The city of Burbank also issued a statement Thursday, saying, “We are deeply saddened by the tragic loss of Karyn Lombardo, a cherished teacher whose dedication and passion for education profoundly impacted many lives. Her unwavering commitment to her students and the Burbank community was truly exceptional. She will be greatly missed. Our hearts go out to her family, friends and all who knew her during this incredibly challenging time.”

Vince Lombardo, Karyn’s husband and the father of Kyle, told KTLA5 on Wednesday night that the couple had been married for 31 years and have two children. He said he last spoke to his wife around 10 p.m. Tuesday while he was on an overnight trip in Lake Arrowhead.

“We texted and everything was fine,” he told the station. “I expected to see her today and then I got the call.”

He said his son has a mental condition and that police have been called to their home in the past.

“It’s a reactionary system and that’s basically what I was told,” he said of the mental health services available to his son. “Until something happens, you can’t do anything. There’s not enough help to help these people, especially when they become adults.”

He said his wife “loved [Kyle] more than anything and tried to help him. All of her students love her. Coming through the system here, there were students who became teachers because of her. She’s a very magnificent person and I think if you ask anybody, I think she’s too kind, that she loves to a fault.”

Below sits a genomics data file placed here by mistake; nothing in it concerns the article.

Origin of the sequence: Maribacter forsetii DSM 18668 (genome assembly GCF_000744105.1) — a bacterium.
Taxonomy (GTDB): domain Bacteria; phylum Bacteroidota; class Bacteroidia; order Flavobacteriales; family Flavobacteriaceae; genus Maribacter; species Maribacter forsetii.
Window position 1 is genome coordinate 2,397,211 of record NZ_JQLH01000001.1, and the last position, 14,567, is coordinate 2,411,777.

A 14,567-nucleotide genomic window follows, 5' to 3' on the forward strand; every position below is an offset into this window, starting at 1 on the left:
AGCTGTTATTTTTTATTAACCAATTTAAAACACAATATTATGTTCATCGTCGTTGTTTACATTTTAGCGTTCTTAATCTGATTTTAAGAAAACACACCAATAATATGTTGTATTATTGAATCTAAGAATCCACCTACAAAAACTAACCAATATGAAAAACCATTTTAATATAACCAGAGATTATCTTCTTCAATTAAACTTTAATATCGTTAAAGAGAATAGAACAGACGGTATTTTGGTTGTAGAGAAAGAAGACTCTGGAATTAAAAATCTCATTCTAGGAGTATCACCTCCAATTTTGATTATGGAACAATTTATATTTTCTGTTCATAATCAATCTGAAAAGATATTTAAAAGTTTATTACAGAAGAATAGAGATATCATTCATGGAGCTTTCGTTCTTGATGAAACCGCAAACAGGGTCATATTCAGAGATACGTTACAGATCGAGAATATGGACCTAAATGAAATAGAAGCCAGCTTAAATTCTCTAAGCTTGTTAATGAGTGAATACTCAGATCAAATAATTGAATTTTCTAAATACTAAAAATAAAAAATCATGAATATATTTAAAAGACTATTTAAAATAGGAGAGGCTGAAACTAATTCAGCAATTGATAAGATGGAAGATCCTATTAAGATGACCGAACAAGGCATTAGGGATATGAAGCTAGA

In a statement regarding the case, District Attorney George Gascón said, “Ms. Lombardo, a beloved teacher in the Burbank community, had her life senselessly taken. I want to assure the victim’s family and the community that our office is fully committed to seeking justice and accountability in this tragedy.”

Kyle Lombardo could face a maximum of life in state prison if convicted as charged, according to the D.A.’s office.


In an email to BUSD stakeholders, Paramo shared tips to assist young children with grief, among other resources for district staff and parents to navigate Karyn Lombardo’s death.

“Coping with the loss of a loved one is an immense challenge, and the grieving journey differs for everyone. Grief is deeply personal, and there’s no universal roadmap for it. It’s natural to experience a range of emotions, from sadness and isolation to anger and bewilderment. Each person’s path through grief is distinct, and it’s crucial to validate and honor one’s emotions throughout the process,” he wrote.

School psychologists and the Family Service Agency of Burbank — the district’s mental health counseling partner — were on site at Bret Harte Elementary to support students and staff and will remain present in the coming days, Paramo said. The same resources are available at each BUSD school site.

“As Burbankians, our strength lies in unity,” Paramo wrote. “Now is the time to come together as a collective, as a family, to support one another through this challenging period. Our ability to assist students in coping is paramount to our community’s resilience.”

— City News Service contributed to this report.

First published in the May 11 print issue of the Burbank Leader.